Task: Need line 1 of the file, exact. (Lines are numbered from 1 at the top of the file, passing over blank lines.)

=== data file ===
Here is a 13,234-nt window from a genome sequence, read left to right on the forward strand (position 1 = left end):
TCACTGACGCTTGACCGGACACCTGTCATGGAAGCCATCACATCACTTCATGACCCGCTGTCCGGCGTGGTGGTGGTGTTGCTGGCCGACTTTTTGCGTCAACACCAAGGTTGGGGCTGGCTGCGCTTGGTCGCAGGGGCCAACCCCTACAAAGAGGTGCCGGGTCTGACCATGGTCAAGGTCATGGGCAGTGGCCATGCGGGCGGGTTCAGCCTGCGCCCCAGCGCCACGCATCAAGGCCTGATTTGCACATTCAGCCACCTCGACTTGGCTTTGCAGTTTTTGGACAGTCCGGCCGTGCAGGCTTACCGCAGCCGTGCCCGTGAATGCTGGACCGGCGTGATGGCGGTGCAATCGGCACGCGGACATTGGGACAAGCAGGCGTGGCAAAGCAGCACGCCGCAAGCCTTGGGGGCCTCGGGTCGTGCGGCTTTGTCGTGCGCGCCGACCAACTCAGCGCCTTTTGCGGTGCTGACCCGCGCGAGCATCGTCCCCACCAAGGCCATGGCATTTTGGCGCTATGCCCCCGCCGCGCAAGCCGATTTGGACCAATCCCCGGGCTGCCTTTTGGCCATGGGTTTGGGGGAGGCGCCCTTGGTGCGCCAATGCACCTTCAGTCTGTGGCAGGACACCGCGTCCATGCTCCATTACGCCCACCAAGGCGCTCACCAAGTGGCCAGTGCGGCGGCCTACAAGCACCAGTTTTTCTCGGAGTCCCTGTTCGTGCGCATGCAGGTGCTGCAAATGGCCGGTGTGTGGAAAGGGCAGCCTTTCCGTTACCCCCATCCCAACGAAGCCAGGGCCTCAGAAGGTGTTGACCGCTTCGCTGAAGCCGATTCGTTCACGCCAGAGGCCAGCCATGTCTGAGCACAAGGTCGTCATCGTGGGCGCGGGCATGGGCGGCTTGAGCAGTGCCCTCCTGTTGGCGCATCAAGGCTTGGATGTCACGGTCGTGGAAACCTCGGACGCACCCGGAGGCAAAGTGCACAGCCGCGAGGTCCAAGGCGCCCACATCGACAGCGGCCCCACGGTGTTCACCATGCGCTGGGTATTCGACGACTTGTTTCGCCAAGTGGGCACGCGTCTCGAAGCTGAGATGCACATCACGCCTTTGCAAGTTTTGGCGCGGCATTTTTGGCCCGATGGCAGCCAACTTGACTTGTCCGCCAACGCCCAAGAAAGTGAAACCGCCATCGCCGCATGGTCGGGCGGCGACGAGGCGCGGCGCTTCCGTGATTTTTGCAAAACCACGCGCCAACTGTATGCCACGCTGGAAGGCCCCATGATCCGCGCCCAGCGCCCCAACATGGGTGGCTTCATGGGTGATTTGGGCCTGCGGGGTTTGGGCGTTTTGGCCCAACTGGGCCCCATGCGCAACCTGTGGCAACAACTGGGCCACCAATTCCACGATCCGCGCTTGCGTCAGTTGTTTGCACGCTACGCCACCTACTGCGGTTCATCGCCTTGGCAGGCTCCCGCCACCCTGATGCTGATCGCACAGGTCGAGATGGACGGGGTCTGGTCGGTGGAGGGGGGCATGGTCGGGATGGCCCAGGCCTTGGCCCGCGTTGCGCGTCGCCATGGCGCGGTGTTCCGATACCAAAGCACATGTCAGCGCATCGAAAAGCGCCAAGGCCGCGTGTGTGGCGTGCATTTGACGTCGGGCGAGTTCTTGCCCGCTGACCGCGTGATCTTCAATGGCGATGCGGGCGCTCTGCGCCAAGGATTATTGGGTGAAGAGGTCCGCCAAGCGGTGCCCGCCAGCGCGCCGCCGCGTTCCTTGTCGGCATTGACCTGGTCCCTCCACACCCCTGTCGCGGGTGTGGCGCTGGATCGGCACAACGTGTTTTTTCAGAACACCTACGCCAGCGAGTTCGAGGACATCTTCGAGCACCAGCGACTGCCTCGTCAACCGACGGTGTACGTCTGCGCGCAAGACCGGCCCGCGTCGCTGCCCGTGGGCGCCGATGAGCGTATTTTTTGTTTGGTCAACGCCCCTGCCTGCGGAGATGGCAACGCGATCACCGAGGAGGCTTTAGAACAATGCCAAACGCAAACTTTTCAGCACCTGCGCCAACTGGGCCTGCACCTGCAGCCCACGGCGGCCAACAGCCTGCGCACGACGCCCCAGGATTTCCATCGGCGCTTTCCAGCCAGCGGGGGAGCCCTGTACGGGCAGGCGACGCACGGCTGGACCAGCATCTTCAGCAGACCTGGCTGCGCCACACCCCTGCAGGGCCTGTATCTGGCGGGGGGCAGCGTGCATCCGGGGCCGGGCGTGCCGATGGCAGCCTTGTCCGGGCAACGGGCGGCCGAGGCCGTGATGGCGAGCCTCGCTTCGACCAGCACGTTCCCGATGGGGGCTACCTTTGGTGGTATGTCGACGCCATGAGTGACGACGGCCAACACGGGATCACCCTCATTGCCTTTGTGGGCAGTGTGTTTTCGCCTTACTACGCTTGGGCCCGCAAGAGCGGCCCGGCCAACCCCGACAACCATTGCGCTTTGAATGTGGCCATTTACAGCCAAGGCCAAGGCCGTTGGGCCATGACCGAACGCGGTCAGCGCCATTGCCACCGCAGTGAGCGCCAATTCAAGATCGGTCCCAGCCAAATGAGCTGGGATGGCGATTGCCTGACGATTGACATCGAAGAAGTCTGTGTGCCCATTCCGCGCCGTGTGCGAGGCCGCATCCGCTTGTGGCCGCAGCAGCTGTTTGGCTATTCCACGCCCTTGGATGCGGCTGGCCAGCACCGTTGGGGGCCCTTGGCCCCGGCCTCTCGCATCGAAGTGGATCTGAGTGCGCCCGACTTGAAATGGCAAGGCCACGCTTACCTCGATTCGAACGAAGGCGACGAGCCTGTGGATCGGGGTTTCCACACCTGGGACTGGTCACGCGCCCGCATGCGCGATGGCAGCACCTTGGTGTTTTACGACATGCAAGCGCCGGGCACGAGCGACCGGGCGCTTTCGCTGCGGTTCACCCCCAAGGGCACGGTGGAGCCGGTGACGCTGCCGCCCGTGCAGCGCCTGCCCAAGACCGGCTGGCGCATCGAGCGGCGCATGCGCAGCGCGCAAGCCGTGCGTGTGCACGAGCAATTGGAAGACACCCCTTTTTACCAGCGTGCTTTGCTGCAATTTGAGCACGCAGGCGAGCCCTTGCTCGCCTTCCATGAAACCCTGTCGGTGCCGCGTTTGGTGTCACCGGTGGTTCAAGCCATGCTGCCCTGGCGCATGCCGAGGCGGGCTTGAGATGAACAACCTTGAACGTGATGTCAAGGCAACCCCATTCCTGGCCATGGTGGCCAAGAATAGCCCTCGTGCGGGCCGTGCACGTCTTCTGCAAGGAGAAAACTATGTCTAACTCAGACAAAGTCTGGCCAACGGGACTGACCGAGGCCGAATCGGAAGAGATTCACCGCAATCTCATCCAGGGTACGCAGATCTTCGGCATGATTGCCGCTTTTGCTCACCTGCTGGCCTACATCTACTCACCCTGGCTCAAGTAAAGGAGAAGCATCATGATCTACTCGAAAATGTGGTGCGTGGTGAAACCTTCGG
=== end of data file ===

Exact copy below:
Here is a 13,234-nt window from a genome sequence, read left to right on the forward strand (position 1 = left end):